nl (Wietse Venema) writes:
# You should definitely add the SunRPC services. These listen on random
# port numbers: a client typically gets that port number from the
# portmapper (port 111). Some RPC daemons listen on privileged ports
# (600-1023). Many RPC services can be accessed via both TCP and UDP.
RPC is a real bitch to filter effectively, without accidentally
filtering other stuff. Appended is the discussion of RPC from my
packet filtering paper (the full paper is available for anonymous FTP
from FTP.GreatCircle.COM, file "pub/pkt_filtering.ps.Z").
# Because of the unpredictability of RPC daemon port numbers, better not
# run RPC services on firewall hosts.
I'll agree with that sentiment...
4.6. RPC is very difficult to filter effectively
Finally, RPC-based protocols offer a special challenge,
since they don't reliably appear on a given UDP or TCP port
number. The only RPC-related service that is guaranteed to
be at a certain port is the "portmapper" service. Port-
mapper maps an RPC service number (which is a 32-bit number
assigned by Sun Microsystems to each individual RPC service,
including services created by users and other vendors) to
the particular TCP or UDP port number (which are much
smaller 16-bit numbers) that the service is currently using
on the particular machine being queried. When an RPC-based
service starts up, it registers with the portmapper to
announce what port it is living at; the portmapper then
passes this info along to anyone who requests it.
The portmapper isn't required in order to establish an
RPC connection, except to determine exactly which port to
establish the connection to; if you know (or can guess)
which port to establish the connection to, you can bypass
the portmapper altogether. What port a given RPC protocol
(such as YP/NIS, NFS, or any of a number of others) ends up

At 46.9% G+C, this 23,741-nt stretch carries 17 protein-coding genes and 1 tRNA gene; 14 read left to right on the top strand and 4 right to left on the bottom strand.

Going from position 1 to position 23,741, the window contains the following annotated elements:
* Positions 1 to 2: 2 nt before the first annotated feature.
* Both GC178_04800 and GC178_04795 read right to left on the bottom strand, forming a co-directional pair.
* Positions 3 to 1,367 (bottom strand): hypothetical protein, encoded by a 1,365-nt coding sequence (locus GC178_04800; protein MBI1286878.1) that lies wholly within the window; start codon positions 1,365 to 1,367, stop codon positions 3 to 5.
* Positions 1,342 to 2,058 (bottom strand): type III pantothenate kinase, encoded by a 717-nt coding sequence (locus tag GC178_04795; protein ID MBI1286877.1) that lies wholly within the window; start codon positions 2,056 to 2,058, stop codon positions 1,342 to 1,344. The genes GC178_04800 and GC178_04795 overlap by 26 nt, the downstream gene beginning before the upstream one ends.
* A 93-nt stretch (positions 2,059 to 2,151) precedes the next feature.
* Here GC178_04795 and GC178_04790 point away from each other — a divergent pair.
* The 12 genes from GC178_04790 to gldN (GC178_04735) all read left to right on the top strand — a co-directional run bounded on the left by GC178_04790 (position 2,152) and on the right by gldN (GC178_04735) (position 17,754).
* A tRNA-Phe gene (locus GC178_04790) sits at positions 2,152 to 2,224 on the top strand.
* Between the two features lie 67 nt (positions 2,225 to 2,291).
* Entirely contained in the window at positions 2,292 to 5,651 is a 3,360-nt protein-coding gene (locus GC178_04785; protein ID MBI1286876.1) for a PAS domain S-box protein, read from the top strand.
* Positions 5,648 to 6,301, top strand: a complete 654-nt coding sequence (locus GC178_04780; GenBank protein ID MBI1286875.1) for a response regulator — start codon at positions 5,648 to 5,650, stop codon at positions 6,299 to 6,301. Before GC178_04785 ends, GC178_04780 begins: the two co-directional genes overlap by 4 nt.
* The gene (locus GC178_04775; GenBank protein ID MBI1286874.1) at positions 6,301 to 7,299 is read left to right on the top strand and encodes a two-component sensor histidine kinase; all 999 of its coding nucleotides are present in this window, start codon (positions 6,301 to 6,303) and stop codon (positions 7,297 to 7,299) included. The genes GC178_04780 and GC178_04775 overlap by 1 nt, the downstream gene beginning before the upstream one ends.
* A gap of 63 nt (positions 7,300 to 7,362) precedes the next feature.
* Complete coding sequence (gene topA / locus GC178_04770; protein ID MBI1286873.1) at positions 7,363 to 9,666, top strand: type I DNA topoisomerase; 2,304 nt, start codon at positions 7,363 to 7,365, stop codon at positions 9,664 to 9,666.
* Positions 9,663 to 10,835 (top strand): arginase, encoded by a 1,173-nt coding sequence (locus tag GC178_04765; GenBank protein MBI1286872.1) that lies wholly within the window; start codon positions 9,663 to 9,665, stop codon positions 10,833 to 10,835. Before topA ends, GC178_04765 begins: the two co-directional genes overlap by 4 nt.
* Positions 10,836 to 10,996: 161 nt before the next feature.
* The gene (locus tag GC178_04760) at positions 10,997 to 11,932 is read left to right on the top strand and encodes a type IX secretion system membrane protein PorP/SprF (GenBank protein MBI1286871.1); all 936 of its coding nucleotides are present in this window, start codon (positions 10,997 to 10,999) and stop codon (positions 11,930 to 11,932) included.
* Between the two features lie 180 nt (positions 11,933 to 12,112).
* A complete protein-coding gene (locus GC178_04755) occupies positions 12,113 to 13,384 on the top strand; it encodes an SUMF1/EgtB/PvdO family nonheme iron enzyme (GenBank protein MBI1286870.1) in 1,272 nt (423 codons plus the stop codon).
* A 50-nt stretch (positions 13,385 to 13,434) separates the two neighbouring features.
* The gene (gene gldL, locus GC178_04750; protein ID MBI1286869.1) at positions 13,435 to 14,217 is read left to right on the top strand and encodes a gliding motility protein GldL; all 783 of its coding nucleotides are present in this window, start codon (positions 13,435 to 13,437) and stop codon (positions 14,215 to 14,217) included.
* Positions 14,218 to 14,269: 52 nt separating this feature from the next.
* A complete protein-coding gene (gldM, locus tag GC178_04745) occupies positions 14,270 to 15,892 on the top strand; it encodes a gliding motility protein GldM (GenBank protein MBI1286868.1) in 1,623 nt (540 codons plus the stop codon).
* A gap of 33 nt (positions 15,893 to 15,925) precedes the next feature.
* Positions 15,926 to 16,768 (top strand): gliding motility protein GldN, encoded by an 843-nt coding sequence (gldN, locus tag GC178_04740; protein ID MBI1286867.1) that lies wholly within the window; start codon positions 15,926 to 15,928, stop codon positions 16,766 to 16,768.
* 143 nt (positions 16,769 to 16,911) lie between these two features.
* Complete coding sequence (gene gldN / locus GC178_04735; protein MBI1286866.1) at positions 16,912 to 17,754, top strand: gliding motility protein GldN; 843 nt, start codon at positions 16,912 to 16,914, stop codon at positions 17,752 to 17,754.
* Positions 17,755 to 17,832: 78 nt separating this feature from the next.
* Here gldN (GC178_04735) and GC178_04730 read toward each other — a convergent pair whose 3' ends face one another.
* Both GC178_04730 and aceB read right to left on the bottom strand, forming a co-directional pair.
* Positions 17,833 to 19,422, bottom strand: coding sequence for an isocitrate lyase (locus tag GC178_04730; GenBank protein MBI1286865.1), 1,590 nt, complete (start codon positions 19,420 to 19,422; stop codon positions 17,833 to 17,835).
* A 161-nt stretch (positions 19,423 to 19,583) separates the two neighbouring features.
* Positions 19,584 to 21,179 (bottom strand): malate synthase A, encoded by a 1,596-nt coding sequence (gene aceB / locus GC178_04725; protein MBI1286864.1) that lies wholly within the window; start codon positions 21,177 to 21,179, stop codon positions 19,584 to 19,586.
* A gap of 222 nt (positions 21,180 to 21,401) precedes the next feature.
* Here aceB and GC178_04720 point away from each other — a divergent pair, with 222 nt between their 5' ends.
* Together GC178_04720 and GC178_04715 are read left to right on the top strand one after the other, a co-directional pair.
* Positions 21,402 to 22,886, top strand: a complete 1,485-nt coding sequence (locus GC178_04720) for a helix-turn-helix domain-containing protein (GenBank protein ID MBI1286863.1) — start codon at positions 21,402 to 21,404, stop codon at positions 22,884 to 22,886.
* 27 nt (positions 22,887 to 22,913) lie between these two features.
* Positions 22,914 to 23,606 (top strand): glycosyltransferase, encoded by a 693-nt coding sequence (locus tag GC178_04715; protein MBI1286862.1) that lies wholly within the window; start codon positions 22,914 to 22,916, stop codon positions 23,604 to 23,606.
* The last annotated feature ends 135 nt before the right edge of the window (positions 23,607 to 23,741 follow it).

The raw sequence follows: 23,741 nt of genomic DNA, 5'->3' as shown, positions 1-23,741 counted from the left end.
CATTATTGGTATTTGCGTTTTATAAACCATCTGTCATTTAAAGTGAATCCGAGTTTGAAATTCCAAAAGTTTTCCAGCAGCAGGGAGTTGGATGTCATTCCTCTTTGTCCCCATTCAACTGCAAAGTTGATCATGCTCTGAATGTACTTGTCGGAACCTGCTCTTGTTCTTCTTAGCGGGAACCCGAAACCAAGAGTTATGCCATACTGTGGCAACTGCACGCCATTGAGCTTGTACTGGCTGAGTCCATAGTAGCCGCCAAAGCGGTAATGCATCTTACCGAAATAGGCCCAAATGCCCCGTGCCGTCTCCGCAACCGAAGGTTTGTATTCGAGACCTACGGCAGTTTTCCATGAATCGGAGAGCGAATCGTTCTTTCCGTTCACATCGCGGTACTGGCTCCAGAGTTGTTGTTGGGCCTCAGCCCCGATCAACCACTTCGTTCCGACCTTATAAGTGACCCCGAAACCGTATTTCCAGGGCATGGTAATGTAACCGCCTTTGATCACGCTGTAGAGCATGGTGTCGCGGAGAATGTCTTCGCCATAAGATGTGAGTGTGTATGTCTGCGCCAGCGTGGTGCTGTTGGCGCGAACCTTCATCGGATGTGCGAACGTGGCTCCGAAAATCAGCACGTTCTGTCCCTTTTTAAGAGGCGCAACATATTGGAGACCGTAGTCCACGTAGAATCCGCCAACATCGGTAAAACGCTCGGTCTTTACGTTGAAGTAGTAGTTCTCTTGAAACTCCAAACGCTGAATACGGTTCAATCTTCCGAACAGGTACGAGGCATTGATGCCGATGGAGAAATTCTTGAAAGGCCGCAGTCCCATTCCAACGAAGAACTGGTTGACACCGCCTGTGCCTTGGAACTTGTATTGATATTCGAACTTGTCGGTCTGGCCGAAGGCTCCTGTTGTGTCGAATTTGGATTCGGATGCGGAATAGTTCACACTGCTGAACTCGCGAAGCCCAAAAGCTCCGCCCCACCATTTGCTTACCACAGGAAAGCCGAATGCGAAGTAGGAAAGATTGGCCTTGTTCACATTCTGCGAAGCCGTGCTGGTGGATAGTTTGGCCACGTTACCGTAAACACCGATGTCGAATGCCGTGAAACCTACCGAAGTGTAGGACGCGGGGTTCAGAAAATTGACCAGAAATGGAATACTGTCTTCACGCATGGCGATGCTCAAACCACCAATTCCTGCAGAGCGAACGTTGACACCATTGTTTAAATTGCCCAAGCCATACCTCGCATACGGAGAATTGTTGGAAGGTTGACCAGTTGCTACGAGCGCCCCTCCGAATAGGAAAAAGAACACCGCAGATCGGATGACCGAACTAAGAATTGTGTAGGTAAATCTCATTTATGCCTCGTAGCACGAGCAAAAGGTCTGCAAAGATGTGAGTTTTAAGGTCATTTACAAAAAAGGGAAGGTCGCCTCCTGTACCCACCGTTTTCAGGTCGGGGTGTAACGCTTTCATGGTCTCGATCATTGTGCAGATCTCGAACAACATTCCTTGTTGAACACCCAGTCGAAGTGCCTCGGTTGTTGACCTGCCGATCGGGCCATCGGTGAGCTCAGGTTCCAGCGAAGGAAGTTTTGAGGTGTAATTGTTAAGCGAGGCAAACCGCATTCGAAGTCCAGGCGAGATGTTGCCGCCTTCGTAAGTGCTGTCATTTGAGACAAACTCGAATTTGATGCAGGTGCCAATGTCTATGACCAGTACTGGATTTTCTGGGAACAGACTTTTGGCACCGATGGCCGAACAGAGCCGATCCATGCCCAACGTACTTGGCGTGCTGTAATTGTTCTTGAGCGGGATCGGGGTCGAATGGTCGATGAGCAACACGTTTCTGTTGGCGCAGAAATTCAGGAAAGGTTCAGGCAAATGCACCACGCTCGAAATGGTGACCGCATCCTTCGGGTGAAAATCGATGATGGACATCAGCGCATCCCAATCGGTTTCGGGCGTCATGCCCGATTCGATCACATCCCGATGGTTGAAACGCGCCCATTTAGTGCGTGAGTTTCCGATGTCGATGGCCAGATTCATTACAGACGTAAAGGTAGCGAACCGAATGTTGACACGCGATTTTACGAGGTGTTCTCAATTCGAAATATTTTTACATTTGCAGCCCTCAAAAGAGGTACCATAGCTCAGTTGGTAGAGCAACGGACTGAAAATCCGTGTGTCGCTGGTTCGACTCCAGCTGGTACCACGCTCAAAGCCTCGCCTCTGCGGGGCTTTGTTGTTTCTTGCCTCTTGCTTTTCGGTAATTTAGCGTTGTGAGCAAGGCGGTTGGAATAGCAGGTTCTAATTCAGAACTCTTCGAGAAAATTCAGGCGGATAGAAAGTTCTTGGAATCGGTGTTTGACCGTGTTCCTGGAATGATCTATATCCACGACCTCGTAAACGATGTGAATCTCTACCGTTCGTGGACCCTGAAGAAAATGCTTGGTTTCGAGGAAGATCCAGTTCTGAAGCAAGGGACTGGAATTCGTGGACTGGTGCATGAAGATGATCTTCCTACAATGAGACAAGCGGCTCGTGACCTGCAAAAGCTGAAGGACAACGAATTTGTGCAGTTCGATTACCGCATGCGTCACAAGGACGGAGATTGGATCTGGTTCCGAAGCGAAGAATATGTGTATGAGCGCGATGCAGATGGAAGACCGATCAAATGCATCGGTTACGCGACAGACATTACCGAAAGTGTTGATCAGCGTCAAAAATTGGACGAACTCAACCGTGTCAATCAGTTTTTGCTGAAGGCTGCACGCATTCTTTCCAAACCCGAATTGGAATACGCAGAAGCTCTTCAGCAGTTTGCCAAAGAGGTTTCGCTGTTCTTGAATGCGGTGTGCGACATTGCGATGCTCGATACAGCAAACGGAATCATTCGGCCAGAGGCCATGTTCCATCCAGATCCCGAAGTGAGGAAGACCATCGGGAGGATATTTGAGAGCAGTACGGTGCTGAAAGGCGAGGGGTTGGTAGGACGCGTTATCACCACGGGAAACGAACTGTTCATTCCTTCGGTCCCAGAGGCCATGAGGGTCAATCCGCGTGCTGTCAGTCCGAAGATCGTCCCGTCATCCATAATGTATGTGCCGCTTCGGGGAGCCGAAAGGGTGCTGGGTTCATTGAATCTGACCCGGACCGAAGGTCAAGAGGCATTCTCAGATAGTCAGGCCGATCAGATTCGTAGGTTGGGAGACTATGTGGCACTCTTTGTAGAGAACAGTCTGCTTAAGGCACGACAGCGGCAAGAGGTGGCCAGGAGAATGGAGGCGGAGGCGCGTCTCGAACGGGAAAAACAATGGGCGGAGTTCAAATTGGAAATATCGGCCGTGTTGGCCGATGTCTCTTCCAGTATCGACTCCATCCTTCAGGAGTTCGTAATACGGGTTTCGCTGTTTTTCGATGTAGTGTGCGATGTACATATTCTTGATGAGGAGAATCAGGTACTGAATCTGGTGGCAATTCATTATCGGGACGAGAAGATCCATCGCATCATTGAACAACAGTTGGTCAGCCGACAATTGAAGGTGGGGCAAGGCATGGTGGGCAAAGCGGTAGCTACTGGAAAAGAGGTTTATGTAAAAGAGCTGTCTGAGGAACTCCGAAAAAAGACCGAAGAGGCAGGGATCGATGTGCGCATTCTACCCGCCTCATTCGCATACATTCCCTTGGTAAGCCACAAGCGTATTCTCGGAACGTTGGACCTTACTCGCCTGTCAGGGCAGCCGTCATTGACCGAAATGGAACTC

using is random enough that the administrator can't effec-
tively specify filters for it (at least, not without risking
the inadvertent filtering of something else that happened to
end up on the same port the administrator thought an RPC-
based service might end up at), but not so random that an
attacker can't easily "guess" where a given protocol lives.
Even if they can't or don't guess, a systematic search of
the entire port number space for the RPC service they're
interested in attacking is not that difficult. Since RPC-
based services might be on any port, the filtering implemen-
tation has no sure way of recognizing what is and what isn't
RPC; as far as the router is concerned, it's all just UDP or
Two fortuitous characteristics of most RPC-based ser-
vices can be used to save us from this morass, however.
First, most RPC-based services are offered as only on UDP
ports; we can simply drop UDP packets altogether except for
DNS, as described above. Second, almost all of those that
are offered on TCP ports use ports below 1024, which can be
protected by an "deny all ports below 1024 except specific
services like SMTP" type of filter, such as shown in the
example in Section 4.2.
Brent Chapman Great Circle Associates
COM 1057 West Dana Street
+1 415 962 0841 Mountain View, CA 94041